Guess who's currently in Colorado? I am, I am!
Anyway, this was supposed to be a scheduled blog, so hopefully that's worked out. If not...well, I suppose it doesn't matter if not, as you won't be reading this. Anyway...
He's the guy W. C. Fields said had the "best mind for comedy in Hollywood."
Ginger Rogers called him "masterful" and Pandro Bergman said he "amazed me."
La Cava with Irene Dunne.
Despite having over 150 directing credits (and a series of hits including My Man Godfrey, 5th Avenue Girl, The Half Naked Truth, Primrose Path, and Unfinished Business), La Cava's name is not as instantly recognizable as one might think.
On the set of Stage Door, with Adolphe Menjou, Ginger, and Kate.
In the 1950s, with the release of Sarris' American Cinema rankings, movies focusing on male-centered worlds (westerns, film noir, and action pictures of Hawks and Ford in particular) gained popularity, with many film critics and theorists revisiting and reanalyzing them. Perhaps one reason La Cava has mainly been ignored by those film historians is the fact that he was primarily a "woman's director," and the majority of his later films portray women as the heart of the film, with men acting more or less as accessories.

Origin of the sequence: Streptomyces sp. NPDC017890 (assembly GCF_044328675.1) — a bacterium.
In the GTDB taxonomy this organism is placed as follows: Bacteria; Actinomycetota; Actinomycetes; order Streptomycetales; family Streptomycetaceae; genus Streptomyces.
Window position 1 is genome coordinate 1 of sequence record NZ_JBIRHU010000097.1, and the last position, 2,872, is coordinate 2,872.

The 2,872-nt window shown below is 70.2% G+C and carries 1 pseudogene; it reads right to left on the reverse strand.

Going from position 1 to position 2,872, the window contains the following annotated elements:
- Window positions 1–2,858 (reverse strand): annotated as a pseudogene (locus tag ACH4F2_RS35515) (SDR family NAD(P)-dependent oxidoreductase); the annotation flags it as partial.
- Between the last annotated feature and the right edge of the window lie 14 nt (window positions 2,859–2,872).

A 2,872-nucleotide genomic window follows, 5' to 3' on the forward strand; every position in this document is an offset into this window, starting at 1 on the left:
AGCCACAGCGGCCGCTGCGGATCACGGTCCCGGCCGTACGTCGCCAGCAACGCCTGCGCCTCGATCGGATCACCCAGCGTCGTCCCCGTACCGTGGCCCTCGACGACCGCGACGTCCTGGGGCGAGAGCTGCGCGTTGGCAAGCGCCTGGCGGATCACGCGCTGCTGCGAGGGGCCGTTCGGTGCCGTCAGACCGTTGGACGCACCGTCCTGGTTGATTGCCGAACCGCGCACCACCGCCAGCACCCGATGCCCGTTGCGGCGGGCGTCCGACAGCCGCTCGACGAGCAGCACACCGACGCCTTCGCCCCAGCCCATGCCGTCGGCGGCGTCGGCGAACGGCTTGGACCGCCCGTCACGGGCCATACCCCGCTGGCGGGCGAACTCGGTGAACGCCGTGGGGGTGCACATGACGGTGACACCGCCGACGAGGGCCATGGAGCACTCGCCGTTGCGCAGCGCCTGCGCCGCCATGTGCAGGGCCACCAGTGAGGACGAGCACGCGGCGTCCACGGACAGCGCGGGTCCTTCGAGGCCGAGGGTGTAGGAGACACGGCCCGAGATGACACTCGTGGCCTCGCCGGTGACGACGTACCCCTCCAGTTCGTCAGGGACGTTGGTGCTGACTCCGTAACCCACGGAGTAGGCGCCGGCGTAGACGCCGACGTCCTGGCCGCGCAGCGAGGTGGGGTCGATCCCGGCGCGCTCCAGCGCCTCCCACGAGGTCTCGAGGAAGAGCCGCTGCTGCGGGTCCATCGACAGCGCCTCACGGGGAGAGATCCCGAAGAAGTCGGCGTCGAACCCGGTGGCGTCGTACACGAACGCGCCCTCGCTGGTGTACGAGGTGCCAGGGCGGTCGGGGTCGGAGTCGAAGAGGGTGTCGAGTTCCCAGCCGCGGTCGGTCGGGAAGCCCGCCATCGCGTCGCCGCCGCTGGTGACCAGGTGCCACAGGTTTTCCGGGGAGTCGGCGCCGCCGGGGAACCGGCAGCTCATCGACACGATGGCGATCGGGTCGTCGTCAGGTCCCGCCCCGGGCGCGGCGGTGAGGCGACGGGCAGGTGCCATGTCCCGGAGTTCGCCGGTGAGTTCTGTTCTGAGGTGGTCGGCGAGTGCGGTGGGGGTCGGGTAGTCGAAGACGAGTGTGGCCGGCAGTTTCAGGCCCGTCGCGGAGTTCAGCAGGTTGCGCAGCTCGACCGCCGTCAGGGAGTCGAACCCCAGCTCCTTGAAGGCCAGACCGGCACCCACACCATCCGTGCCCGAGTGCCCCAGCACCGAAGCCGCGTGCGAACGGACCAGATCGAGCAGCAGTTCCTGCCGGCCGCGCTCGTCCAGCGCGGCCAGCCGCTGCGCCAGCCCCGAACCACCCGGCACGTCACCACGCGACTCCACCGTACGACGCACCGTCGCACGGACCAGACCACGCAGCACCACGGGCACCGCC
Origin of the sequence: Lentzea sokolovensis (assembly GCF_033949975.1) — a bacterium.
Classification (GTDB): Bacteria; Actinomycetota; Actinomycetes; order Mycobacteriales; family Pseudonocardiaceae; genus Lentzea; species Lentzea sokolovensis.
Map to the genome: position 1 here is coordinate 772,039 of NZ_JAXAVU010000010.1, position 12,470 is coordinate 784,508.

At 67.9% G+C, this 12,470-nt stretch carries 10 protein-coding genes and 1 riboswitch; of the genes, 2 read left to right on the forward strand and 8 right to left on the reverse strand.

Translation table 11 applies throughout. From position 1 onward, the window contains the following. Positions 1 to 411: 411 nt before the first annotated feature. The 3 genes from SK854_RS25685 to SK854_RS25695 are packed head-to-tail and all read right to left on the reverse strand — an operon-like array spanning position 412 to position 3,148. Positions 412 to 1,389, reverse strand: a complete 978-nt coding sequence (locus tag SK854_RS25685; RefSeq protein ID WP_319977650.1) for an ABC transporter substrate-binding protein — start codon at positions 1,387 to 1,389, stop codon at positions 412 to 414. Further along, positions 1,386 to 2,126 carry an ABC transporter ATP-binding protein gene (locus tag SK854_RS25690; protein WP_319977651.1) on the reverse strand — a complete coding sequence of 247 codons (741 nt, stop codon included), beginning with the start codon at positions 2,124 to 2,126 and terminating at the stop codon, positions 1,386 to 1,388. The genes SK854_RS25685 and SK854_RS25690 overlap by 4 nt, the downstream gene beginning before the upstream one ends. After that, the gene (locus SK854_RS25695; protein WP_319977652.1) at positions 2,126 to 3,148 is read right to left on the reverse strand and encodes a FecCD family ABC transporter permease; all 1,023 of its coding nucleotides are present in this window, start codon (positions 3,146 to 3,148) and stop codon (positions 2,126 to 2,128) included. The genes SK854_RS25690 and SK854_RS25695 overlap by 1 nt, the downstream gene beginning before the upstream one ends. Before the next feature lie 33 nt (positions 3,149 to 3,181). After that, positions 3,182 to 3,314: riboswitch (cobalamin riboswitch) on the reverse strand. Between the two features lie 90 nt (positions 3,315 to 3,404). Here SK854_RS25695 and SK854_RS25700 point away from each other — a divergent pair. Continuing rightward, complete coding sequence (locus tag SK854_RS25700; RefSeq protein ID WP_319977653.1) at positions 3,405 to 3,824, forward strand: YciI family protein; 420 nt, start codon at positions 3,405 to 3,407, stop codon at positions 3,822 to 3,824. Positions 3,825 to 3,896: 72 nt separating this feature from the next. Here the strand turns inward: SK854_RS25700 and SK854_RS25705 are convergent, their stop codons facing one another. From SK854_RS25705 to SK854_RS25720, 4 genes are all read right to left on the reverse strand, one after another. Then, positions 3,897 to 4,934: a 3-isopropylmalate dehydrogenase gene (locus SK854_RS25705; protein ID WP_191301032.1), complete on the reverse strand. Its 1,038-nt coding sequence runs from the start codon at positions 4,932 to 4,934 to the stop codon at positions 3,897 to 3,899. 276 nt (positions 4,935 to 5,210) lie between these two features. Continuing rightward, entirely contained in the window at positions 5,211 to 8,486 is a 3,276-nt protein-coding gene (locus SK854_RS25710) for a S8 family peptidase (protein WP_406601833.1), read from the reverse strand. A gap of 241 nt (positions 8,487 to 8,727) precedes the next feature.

Carole Lombard and William Powell in La Cava's My Man Godfrey.
I'd never really heard of him until two or three years ago, when I watched Stage Door. However, I'm finding out he was a lot more influential than his fame (or lack of it, rather) would have one believe.
Beginning in 1916 with animated shorts, La Cava moved on to live action in the early twenties. During the silent era, La Cava worked beside stars such as Bebe Daniels, W.C. Fields, Richard Dix, and Esther Ralston.
In his most productive decade, the thirties, La Cava was employed at some time by nearly all the major studios, directing the likes of Claudette Colbert, Irene Dunne, Joel McCrea, William Powell, and Ginger Rogers (three times, isn't it marvelous?).
Gregory La Cava directing Walter Huston, Franchot Tone, and Karen Morley in Gabriel Over the White House.
Even David O. Selznick, Hollywood's resident humbug, said of La Cava: "Ninety-nine directors out of a hundred are worthless as producers. However, there are exceptions... I believe that La Cava might be an exception."